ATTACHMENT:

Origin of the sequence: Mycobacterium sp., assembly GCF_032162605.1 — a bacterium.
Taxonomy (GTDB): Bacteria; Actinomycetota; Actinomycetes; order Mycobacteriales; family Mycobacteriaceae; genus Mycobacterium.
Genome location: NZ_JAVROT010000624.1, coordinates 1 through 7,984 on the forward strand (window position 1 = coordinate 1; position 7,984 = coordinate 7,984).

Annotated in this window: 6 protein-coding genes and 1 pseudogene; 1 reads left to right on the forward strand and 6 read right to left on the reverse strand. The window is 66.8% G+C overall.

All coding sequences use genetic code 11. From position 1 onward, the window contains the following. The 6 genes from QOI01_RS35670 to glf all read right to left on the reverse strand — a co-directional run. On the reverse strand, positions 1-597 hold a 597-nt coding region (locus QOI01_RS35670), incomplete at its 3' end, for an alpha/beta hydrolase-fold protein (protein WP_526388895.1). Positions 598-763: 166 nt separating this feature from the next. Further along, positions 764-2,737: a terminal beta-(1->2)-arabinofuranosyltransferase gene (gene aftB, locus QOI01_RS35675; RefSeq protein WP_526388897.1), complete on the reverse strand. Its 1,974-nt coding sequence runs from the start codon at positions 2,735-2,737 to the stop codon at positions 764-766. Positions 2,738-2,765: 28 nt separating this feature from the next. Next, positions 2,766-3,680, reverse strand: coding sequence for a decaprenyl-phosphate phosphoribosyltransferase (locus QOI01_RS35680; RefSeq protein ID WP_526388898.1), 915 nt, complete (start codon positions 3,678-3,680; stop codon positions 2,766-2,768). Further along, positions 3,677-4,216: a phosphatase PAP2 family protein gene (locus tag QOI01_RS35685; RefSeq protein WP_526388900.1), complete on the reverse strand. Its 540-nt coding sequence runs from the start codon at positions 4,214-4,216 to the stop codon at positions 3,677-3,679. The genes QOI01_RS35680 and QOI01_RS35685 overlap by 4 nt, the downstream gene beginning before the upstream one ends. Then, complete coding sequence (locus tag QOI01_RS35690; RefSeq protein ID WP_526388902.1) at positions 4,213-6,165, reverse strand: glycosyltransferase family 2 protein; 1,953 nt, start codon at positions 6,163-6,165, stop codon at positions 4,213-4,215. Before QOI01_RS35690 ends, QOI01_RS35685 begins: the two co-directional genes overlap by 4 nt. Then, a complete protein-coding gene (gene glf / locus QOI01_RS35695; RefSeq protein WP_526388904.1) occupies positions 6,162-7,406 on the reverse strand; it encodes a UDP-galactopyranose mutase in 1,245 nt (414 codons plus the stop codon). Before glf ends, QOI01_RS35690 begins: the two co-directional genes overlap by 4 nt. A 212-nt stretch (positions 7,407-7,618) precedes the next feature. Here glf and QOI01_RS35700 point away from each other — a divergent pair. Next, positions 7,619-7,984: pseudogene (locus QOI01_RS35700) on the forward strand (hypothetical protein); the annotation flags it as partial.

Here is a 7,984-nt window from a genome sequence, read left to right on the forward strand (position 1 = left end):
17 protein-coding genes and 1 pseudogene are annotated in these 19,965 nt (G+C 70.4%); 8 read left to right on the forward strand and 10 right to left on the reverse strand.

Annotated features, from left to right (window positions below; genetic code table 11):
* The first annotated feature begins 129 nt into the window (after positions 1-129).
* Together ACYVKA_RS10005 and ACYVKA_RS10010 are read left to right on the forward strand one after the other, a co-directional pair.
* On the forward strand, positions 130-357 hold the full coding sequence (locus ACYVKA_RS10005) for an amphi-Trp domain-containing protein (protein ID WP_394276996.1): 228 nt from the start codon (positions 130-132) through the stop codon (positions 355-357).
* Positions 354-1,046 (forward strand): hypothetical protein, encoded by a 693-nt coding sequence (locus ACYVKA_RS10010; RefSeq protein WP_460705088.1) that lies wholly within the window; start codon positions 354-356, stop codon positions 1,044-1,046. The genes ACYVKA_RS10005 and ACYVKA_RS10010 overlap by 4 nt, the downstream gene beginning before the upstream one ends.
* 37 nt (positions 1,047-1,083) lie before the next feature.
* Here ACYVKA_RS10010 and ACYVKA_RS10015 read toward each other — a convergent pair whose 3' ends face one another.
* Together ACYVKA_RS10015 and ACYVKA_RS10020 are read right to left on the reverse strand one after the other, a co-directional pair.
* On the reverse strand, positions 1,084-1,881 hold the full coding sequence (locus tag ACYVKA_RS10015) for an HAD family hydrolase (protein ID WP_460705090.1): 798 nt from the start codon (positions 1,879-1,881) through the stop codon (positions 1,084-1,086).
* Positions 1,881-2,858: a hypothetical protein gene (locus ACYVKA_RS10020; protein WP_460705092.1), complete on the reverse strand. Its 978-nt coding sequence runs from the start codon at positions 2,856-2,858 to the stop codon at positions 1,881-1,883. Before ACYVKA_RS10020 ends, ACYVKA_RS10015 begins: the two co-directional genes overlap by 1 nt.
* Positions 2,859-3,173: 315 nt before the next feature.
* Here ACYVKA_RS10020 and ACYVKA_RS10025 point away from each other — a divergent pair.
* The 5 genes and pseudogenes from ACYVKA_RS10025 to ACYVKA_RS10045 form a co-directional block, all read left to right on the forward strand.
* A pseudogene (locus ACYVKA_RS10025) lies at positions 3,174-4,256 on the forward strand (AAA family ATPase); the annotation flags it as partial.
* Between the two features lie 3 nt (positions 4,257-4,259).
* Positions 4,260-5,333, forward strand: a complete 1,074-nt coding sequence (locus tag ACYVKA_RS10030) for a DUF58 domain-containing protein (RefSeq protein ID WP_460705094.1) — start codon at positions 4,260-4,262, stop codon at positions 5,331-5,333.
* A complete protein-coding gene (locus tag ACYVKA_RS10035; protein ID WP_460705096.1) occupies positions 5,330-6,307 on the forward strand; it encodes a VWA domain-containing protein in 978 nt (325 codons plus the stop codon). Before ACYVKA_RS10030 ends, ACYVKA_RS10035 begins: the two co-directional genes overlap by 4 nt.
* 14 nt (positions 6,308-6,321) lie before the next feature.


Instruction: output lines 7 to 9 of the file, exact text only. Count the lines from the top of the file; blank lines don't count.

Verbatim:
17 protein-coding genes and 1 pseudogene are annotated in these 19,965 nt (G+C 70.4%); 8 read left to right on the forward strand and 10 right to left on the reverse strand.

Annotated features, from left to right (window positions below; genetic code table 11):
* The first annotated feature begins 129 nt into the window (after positions 1-129).